Are You Ready for the Biggest Debt Crisis of Your Lifetime?

There’s no doubt about it. In the coming years, the world faces a major debt crisis. When this financial calamity hits, expect even Australia to blow up.

Yes this is a big call. And no doubt, a few readers will be scoffing over this somewhat ‘outlandish’ statement.

In fact, last night I shared dinner with a close friend of mine who runs a very successful private wealth firm. We were talking investment strategies over a couple of glasses of Argentine Cab Sauv and a steak.

My friend said he was putting 50% of his client’s funds into ‘safe’ government bonds. I could see the logic. The stock market has been extremely volatile lately. Plus, he wants to protect his clients from the pain of another Global Financial Crisis.

Nevertheless, I urged him to reconsider. Australia is bankrupt, like every other country. The next major crash won’t be an exact replica of the GFC. In this respect, while a deeper correction is possible short term, we won’t see a crash in the stock market. The real pain will be felt in the bond market in 2016/17.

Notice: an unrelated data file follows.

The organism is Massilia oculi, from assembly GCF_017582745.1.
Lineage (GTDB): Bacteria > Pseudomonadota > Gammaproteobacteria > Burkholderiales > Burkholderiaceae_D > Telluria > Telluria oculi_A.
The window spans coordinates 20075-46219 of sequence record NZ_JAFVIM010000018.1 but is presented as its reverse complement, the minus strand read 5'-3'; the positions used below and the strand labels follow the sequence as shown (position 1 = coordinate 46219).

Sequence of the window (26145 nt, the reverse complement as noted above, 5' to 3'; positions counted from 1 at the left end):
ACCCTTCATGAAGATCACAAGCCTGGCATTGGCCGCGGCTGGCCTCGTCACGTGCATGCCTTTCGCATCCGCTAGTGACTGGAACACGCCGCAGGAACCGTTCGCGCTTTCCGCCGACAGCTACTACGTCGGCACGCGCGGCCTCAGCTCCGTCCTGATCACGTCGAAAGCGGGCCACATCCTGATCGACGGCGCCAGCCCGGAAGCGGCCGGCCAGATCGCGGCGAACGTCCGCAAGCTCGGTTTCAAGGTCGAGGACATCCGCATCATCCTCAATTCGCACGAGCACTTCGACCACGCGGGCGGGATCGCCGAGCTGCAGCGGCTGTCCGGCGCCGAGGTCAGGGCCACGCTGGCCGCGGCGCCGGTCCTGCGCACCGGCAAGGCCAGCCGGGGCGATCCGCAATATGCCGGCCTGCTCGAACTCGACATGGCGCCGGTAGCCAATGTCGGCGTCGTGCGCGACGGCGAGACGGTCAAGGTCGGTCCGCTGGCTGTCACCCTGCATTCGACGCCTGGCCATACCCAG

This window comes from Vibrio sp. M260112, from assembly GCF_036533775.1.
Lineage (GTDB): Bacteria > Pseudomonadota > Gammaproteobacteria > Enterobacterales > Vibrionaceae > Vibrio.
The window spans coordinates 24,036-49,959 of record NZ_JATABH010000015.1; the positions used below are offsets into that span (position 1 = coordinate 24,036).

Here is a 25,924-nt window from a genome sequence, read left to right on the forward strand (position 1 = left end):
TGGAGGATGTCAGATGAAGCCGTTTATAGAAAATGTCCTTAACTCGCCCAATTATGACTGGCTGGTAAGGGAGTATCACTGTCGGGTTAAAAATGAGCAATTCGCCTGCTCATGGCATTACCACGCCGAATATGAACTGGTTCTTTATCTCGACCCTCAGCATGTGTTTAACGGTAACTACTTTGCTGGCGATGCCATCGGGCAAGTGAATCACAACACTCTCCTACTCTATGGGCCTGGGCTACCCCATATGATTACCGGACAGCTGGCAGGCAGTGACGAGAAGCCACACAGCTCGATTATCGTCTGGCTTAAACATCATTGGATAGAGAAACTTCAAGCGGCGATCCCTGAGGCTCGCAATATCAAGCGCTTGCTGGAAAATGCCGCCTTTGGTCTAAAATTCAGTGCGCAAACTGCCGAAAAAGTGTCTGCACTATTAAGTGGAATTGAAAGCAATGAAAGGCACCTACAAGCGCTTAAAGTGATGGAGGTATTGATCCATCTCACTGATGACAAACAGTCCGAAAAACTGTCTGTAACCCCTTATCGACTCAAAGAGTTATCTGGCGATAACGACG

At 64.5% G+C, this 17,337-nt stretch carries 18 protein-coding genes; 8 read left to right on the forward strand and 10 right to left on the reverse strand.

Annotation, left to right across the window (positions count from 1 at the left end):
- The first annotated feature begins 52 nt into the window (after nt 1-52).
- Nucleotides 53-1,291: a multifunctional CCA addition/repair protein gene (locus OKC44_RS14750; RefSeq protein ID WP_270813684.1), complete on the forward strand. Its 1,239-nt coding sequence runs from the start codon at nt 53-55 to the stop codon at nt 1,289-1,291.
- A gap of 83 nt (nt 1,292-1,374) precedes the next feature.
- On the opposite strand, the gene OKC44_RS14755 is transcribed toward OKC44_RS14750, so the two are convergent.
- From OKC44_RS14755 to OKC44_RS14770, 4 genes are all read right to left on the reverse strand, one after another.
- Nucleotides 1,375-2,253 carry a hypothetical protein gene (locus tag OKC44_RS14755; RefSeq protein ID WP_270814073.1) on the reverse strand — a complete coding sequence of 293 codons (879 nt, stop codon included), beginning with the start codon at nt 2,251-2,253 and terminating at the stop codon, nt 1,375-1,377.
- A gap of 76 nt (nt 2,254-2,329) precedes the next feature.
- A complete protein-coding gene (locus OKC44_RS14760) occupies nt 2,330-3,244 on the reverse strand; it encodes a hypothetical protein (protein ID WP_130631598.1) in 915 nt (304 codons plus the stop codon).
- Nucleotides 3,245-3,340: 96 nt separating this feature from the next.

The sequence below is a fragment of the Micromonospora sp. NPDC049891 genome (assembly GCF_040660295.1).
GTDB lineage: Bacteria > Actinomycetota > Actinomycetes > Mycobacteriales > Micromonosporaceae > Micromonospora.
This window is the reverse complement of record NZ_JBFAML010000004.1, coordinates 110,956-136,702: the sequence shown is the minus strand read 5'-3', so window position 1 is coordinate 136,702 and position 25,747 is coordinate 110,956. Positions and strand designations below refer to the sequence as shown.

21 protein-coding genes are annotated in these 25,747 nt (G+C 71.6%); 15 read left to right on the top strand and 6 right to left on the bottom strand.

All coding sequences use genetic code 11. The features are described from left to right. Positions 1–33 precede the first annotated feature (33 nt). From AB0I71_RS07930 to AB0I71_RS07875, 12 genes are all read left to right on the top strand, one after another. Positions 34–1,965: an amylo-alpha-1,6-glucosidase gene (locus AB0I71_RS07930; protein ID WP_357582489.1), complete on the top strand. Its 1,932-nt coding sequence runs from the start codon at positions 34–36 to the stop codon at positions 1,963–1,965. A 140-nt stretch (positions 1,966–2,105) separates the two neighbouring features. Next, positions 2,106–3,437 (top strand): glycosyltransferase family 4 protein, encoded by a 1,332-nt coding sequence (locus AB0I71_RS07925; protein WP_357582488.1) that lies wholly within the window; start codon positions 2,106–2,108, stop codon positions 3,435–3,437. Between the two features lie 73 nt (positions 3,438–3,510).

We’ve never experienced a bond crash

We’ve never experienced a bond crash in our lifetime. Everyone has been led to believe that bonds are safe and stocks are risky.

Talk about a crash and everyone thinks stocks.

And, more recently, property.

But no one ever believes that the bond market could crash. Tell people that governments will default and lose your retirement, and they’ll think you’re crazy.

Trust me! I know.

Yet, government bond defaults have happened many times in history. I’m not just talking about Argentina or Venezuela either.

The last time a bond crash hit the world was in 1931–33. Governments across Europe and emerging markets defaulted entirely on their bonds.

And here’s a little-known fact…

In early 1931, the Australian government defaulted on its bonds interest payments— forcing a reduction from 9% to 3%.

Even US bond punters were feeling the pinch. Americans feared that the global debt crisis would hit their shores. At the time, thanks to the gold standard, US government bonds were backed by gold. And with the panic on the cards, US punters were swapping their government bonds for gold at a rapid rate.

Then in 1933, US President Franklin Delano Roosevelt (FDR) confiscated gold. And afterwards, FDR devalued the dollar — and by part government bonds — by increasing the price of gold from US$20.67 to US$35 per ounce. This meant that the US dollar and government bonds were devalued by 41%!